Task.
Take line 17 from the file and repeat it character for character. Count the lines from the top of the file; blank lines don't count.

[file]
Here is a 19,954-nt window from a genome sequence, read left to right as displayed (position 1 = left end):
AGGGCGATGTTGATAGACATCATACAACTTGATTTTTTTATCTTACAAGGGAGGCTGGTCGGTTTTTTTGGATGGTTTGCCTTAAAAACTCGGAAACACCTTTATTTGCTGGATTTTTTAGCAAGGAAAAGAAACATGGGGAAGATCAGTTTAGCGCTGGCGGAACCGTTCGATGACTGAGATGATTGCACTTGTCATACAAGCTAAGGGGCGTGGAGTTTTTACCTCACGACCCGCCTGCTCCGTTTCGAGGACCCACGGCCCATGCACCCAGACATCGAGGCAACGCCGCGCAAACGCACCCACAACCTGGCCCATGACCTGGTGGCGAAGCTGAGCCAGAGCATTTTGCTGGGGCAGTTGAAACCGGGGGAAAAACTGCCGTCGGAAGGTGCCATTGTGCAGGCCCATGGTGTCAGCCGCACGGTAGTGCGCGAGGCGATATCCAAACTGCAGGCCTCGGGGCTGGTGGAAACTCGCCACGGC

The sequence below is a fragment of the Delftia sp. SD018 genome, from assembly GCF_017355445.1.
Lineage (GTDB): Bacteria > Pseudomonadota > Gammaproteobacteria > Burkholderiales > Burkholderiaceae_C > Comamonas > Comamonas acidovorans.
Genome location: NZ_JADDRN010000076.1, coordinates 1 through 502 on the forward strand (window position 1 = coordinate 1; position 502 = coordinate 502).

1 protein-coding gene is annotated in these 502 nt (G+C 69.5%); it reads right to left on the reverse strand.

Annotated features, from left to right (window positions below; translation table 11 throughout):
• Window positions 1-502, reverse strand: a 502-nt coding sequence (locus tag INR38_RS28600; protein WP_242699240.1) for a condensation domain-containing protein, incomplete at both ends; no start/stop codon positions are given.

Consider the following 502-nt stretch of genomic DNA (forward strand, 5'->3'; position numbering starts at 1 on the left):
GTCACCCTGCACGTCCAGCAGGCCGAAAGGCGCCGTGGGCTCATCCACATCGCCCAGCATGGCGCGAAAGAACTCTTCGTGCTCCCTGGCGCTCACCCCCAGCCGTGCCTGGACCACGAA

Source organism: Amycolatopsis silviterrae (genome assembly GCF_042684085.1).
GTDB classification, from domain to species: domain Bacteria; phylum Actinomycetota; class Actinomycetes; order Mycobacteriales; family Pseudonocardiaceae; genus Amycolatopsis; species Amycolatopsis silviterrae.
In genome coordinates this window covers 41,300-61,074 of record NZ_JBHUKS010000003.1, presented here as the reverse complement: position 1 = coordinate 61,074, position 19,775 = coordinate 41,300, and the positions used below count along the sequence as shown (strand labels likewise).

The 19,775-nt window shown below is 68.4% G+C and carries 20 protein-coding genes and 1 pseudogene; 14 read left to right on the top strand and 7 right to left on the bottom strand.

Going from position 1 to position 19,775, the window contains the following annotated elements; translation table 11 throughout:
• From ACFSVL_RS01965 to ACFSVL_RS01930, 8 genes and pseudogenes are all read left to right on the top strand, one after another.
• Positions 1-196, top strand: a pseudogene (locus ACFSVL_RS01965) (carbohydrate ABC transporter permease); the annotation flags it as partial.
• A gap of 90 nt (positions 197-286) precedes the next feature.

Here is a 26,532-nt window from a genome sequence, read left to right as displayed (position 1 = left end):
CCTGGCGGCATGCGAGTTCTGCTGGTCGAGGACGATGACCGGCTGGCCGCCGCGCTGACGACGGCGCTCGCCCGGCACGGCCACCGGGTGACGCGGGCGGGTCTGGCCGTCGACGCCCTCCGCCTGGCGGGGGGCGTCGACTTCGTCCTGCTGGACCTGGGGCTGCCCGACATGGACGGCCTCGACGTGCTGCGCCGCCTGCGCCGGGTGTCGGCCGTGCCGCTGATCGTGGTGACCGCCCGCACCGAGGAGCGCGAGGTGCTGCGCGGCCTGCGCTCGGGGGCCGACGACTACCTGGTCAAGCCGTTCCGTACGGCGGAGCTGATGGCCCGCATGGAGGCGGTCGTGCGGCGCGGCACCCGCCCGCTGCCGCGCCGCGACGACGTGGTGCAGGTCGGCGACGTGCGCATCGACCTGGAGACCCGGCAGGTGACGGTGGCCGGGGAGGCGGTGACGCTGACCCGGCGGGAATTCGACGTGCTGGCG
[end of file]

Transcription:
• Positions 1-196, top strand: a pseudogene (locus ACFSVL_RS01965) (carbohydrate ABC transporter permease); the annotation flags it as partial.